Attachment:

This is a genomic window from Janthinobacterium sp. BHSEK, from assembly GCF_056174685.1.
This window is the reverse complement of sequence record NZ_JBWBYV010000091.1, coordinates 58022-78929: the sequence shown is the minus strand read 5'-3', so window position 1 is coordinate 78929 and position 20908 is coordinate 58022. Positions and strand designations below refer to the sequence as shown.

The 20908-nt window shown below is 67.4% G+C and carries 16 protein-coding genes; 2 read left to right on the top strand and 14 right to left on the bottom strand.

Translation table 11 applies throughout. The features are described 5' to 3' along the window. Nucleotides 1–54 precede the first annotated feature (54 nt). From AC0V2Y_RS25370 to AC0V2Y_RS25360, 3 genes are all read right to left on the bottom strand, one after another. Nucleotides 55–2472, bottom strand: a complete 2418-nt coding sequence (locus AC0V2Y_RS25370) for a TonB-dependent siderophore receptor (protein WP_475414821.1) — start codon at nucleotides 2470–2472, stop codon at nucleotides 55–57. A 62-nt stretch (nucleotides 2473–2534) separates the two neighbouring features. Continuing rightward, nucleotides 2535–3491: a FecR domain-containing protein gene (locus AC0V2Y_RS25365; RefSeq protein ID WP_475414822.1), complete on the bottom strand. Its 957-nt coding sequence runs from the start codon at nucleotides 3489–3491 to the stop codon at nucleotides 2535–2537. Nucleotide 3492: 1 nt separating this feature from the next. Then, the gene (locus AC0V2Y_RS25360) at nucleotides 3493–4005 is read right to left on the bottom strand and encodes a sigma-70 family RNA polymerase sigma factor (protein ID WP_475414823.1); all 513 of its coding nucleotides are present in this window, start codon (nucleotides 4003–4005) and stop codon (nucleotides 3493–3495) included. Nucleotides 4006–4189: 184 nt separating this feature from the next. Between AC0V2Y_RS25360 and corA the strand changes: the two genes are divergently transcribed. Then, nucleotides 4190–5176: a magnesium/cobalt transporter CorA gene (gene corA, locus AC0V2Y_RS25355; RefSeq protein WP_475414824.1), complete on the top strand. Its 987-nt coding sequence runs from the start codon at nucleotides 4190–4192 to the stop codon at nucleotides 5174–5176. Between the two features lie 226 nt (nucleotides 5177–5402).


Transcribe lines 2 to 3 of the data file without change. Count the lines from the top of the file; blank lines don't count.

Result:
This window is the reverse complement of sequence record NZ_JBWBYV010000091.1, coordinates 58022-78929: the sequence shown is the minus strand read 5'-3', so window position 1 is coordinate 78929 and position 20908 is coordinate 58022. Positions and strand designations below refer to the sequence as shown.

The 20908-nt window shown below is 67.4% G+C and carries 16 protein-coding genes; 2 read left to right on the top strand and 14 right to left on the bottom strand.